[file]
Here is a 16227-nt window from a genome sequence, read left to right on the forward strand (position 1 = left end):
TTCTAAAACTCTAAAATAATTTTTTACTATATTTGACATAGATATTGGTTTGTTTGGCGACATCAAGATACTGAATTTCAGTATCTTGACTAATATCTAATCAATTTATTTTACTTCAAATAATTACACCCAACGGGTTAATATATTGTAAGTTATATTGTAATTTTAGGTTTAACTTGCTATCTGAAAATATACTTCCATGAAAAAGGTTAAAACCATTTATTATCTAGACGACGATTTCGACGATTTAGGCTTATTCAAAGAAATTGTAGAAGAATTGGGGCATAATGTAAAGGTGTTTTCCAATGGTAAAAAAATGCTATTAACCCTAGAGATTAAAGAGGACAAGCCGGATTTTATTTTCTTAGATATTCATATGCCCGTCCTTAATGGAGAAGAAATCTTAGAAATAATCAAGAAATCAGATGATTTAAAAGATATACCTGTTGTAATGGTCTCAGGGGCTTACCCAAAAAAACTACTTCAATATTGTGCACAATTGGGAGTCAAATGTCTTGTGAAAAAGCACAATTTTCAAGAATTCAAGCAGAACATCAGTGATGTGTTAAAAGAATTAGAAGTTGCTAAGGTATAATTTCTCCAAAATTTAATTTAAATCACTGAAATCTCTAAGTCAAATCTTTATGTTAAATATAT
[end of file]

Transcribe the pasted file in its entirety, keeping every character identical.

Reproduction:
Here is a 16227-nt window from a genome sequence, read left to right on the forward strand (position 1 = left end):
TTCTAAAACTCTAAAATAATTTTTTACTATATTTGACATAGATATTGGTTTGTTTGGCGACATCAAGATACTGAATTTCAGTATCTTGACTAATATCTAATCAATTTATTTTACTTCAAATAATTACACCCAACGGGTTAATATATTGTAAGTTATATTGTAATTTTAGGTTTAACTTGCTATCTGAAAATATACTTCCATGAAAAAGGTTAAAACCATTTATTATCTAGACGACGATTTCGACGATTTAGGCTTATTCAAAGAAATTGTAGAAGAATTGGGGCATAATGTAAAGGTGTTTTCCAATGGTAAAAAAATGCTATTAACCCTAGAGATTAAAGAGGACAAGCCGGATTTTATTTTCTTAGATATTCATATGCCCGTCCTTAATGGAGAAGAAATCTTAGAAATAATCAAGAAATCAGATGATTTAAAAGATATACCTGTTGTAATGGTCTCAGGGGCTTACCCAAAAAAACTACTTCAATATTGTGCACAATTGGGAGTCAAATGTCTTGTGAAAAAGCACAATTTTCAAGAATTCAAGCAGAACATCAGTGATGTGTTAAAAGAATTAGAAGTTGCTAAGGTATAATTTCTCCAAAATTTAATTTAAATCACTGAAATCTCTAAGTCAAATCTTTATGTTAAATATAT